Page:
child abuse; or 
    (2) excluding the alleged abusing party from the dwelling 
which the family or household members share or from the 
residence of the child.  
    However, no order excluding the alleged abusing party from 
the dwelling may be issued unless the court finds that:  
    (1) the order is in the best interests of the child or 
children remaining in the dwelling; and 
    (2) a remaining adult family or household member is able to 
care adequately for the child or children in the absence of the 
excluded party.  
    Before the temporary order is issued, the local welfare 
agency shall advise the court and the other parties who are 
present that appropriate social services will be provided to the 
family or household members during the effective period of the 
order.  
    An ex parte temporary order for protection shall be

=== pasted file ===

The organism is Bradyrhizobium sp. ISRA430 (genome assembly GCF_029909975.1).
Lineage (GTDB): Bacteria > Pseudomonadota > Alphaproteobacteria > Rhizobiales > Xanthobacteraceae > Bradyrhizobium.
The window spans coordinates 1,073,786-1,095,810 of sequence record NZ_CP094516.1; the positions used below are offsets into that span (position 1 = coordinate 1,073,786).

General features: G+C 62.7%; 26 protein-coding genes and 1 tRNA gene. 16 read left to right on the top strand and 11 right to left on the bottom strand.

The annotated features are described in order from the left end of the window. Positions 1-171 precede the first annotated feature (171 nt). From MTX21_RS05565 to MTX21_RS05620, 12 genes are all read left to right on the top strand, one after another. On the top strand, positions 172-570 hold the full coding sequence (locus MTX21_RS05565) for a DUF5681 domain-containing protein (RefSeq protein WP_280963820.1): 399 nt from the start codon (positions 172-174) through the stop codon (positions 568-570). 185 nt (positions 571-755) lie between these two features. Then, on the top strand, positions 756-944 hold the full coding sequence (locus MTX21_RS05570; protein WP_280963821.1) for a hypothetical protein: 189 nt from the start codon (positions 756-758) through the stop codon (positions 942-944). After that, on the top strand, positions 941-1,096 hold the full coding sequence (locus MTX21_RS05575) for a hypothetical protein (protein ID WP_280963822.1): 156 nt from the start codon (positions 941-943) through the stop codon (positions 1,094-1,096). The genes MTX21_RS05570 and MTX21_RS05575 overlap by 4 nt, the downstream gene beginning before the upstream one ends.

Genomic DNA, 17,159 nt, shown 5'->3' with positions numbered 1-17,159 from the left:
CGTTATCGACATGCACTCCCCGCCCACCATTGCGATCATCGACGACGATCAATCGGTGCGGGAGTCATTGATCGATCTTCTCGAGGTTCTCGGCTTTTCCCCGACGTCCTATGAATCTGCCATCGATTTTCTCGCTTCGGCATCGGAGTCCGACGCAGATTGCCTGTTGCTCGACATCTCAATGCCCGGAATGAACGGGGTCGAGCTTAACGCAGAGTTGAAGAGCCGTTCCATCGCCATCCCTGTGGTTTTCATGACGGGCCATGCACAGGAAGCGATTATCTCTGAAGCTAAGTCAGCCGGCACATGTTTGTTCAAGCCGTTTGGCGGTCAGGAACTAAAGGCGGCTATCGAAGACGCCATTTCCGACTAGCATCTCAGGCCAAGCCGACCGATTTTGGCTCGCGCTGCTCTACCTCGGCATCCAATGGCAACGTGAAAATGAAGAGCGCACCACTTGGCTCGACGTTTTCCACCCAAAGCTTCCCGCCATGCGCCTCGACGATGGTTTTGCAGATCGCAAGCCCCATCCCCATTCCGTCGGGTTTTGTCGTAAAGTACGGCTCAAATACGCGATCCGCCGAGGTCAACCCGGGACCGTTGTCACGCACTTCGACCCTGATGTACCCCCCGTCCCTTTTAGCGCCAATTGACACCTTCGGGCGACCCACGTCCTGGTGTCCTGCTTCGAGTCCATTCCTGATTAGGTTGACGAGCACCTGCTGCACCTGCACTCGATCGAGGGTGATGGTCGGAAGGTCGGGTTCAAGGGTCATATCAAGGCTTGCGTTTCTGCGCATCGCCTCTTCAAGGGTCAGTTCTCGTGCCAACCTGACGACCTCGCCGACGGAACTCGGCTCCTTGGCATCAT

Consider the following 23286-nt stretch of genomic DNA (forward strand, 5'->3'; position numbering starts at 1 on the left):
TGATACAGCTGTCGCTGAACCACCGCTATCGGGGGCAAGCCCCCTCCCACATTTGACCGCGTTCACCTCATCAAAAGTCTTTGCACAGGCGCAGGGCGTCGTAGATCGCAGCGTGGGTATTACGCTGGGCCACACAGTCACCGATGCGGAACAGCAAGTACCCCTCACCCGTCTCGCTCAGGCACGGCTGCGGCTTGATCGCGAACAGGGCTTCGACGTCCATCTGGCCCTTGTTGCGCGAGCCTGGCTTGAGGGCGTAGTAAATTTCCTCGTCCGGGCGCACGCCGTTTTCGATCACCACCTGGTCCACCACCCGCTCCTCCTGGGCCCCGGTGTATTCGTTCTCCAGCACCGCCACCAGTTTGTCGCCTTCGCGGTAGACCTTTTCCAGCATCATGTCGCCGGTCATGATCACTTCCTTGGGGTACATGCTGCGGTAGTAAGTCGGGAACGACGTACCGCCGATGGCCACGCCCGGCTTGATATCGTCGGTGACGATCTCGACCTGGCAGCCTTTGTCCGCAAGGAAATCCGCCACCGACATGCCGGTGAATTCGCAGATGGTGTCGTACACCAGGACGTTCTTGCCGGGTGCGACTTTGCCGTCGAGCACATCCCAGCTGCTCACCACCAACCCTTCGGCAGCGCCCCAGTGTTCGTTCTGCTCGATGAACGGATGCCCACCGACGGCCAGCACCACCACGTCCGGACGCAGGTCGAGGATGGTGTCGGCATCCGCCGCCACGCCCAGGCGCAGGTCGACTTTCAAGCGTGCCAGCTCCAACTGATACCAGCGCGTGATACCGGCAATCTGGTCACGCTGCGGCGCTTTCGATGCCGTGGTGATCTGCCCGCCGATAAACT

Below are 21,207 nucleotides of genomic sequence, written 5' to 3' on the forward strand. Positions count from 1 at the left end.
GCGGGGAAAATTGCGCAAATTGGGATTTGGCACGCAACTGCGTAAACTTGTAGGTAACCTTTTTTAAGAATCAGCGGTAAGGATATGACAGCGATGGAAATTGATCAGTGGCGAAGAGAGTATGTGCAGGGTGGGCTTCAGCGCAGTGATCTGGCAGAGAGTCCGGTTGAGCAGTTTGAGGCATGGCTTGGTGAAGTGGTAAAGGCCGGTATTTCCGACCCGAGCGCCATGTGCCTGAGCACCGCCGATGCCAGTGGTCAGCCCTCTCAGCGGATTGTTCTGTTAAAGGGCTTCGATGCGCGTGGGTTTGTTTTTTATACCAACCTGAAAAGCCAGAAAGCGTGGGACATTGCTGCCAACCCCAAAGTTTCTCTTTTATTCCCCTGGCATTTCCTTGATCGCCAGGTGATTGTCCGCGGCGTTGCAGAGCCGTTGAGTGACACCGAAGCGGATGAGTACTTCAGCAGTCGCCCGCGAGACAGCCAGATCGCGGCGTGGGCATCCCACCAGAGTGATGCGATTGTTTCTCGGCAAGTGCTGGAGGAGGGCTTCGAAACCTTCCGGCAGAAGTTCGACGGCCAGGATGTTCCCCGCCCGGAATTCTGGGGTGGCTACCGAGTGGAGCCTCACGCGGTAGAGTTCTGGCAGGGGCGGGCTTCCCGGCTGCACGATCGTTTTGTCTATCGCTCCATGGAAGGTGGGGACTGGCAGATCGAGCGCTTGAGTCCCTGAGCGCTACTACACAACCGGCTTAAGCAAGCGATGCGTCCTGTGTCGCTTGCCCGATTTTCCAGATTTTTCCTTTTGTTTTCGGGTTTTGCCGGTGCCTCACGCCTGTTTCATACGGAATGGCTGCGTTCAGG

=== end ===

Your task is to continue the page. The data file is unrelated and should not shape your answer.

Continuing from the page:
effective for a fixed period not to exceed 14 days.  Within five 
days of the issuance of the temporary order, the petitioner 
shall file a dependency and neglect petition with the court 
pursuant to section 260.131, alleging that the child is in need 
of protection or services and the court shall give docket 
priority to the petition.  
    The court may renew the temporary order for protection one 
time for a fixed period not to exceed 14 days if a dependency 
and neglect petition alleging that the child is in need of 
protection or services has been filed with the court and if the 
court determines, upon informal review of the case file, that 
the renewal is appropriate. 
    Sec. 16.  Minnesota Statutes 1986, section 260.135, 
subdivision 1, is amended to read:  
    Subdivision 1.  After a petition has been filed and unless 
the parties hereinafter named voluntarily appear, the court 
shall set a time for a hearing and shall issue a summons 
requiring the person who has custody or control of the child to 
appear with the child before the court at a time and place 
stated.  The summons shall have a copy of the petition attached, 
and shall advise the parties of the right to counsel and of the 
consequences of failure to obey the summons.  The court shall 
give docket priority to any dependency, neglect child in need of 
protection or services, neglected and in foster care, or